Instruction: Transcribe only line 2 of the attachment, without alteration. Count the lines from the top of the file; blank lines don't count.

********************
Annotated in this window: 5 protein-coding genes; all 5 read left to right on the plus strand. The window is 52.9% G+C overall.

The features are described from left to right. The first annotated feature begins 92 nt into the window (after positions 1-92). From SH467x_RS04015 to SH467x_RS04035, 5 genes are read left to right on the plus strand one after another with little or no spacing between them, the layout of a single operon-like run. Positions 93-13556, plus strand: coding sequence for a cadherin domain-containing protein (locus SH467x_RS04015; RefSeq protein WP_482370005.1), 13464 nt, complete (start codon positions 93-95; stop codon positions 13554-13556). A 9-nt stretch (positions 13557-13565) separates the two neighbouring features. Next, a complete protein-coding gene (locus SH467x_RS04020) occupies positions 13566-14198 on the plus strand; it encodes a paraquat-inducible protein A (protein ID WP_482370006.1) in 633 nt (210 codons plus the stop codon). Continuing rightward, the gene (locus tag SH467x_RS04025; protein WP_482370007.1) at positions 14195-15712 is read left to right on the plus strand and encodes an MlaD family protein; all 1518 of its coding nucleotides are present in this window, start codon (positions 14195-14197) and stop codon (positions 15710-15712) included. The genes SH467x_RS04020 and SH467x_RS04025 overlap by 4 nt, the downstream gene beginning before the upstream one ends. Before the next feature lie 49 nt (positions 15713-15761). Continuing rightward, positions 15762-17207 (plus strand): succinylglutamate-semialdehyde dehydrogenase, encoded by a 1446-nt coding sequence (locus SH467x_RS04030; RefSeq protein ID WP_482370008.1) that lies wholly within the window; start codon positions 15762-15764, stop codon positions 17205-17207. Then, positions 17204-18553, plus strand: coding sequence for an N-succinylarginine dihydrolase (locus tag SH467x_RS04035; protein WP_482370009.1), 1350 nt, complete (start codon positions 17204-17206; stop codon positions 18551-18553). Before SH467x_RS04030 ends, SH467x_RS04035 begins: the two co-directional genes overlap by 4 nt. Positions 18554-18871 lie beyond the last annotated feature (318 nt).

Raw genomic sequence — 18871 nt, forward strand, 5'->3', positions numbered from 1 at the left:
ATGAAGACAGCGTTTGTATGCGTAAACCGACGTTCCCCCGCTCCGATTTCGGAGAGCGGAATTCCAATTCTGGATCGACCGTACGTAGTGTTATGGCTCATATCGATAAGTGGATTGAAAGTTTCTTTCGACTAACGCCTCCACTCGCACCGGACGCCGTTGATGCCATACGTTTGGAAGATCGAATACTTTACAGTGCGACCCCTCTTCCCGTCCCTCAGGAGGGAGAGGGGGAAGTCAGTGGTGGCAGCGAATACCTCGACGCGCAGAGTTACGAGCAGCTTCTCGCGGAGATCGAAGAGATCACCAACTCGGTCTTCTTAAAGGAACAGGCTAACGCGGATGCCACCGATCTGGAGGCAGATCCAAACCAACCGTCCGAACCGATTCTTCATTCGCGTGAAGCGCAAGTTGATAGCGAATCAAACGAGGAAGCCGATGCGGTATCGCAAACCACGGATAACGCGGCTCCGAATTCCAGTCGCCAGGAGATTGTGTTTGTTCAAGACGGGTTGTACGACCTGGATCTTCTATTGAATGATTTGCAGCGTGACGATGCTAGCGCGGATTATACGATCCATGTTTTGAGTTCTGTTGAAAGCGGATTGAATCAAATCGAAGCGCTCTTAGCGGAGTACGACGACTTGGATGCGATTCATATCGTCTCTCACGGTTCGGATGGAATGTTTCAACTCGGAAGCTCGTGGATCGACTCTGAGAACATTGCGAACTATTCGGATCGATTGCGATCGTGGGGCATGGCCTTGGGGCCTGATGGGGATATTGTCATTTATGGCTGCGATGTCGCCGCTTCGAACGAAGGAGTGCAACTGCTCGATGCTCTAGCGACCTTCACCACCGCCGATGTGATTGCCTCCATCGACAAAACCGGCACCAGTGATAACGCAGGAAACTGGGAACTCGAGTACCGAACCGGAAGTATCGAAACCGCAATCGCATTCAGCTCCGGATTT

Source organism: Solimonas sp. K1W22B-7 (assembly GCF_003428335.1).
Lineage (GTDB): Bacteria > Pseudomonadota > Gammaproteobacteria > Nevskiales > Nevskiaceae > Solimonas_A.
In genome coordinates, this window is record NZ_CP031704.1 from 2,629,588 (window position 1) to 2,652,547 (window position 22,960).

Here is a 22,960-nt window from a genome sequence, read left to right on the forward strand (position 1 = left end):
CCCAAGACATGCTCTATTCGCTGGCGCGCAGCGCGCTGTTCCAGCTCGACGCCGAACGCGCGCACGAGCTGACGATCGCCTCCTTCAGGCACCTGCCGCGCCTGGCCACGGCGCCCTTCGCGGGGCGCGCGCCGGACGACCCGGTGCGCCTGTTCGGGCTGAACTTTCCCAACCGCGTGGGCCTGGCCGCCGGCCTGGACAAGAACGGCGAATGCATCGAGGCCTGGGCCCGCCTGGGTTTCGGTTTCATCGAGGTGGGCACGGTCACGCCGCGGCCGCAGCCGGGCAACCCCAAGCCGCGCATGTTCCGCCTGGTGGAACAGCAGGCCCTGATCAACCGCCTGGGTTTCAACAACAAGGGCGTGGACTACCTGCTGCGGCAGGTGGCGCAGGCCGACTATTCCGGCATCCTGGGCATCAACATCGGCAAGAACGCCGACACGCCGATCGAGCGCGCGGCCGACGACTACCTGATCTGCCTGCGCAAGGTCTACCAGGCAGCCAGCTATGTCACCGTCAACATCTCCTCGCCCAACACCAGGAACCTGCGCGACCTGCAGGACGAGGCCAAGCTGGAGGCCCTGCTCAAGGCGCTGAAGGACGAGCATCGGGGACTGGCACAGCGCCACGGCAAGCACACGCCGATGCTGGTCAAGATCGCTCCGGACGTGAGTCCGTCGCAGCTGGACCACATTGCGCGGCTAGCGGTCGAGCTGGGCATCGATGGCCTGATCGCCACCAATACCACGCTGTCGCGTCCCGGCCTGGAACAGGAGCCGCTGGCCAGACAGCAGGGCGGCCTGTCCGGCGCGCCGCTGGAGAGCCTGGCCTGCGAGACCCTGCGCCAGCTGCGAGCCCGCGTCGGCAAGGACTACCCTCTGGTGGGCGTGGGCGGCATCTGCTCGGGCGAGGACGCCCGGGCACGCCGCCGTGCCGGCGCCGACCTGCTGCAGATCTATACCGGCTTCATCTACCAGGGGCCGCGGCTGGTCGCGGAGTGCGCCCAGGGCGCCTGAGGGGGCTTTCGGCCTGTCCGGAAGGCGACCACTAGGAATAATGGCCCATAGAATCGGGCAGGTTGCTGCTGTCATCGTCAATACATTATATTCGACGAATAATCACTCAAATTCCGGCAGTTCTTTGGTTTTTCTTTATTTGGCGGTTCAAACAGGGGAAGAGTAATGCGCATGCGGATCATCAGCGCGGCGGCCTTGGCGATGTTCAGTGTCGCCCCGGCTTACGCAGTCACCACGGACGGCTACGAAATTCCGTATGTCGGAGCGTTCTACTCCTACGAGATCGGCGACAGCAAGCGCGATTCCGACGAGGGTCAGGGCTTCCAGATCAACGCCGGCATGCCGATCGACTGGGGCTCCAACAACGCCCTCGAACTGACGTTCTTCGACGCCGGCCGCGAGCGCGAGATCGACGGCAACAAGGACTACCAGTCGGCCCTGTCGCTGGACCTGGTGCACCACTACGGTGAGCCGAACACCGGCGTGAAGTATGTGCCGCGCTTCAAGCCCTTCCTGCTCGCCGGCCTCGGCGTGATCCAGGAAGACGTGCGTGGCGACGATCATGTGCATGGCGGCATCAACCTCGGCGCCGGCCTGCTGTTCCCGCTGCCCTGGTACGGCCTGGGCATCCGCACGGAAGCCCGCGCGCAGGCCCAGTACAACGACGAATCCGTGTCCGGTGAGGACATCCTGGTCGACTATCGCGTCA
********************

The features are described from left to right. The first annotated feature begins 92 nt into the window (after positions 1-92). From SH467x_RS04015 to SH467x_RS04035, 5 genes are read left to right on the plus strand one after another with little or no spacing between them, the layout of a single operon-like run. Positions 93-13556, plus strand: coding sequence for a cadherin domain-containing protein (locus SH467x_RS04015; RefSeq protein WP_482370005.1), 13464 nt, complete (start codon positions 93-95; stop codon positions 13554-13556). A 9-nt stretch (positions 13557-13565) separates the two neighbouring features. Next, a complete protein-coding gene (locus SH467x_RS04020) occupies positions 13566-14198 on the plus strand; it encodes a paraquat-inducible protein A (protein ID WP_482370006.1) in 633 nt (210 codons plus the stop codon). Continuing rightward, the gene (locus tag SH467x_RS04025; protein WP_482370007.1) at positions 14195-15712 is read left to right on the plus strand and encodes an MlaD family protein; all 1518 of its coding nucleotides are present in this window, start codon (positions 14195-14197) and stop codon (positions 15710-15712) included. The genes SH467x_RS04020 and SH467x_RS04025 overlap by 4 nt, the downstream gene beginning before the upstream one ends. Before the next feature lie 49 nt (positions 15713-15761). Continuing rightward, positions 15762-17207 (plus strand): succinylglutamate-semialdehyde dehydrogenase, encoded by a 1446-nt coding sequence (locus SH467x_RS04030; RefSeq protein ID WP_482370008.1) that lies wholly within the window; start codon positions 15762-15764, stop codon positions 17205-17207. Then, positions 17204-18553, plus strand: coding sequence for an N-succinylarginine dihydrolase (locus tag SH467x_RS04035; protein WP_482370009.1), 1350 nt, complete (start codon positions 17204-17206; stop codon positions 18551-18553). Before SH467x_RS04030 ends, SH467x_RS04035 begins: the two co-directional genes overlap by 4 nt. Positions 18554-18871 lie beyond the last annotated feature (318 nt).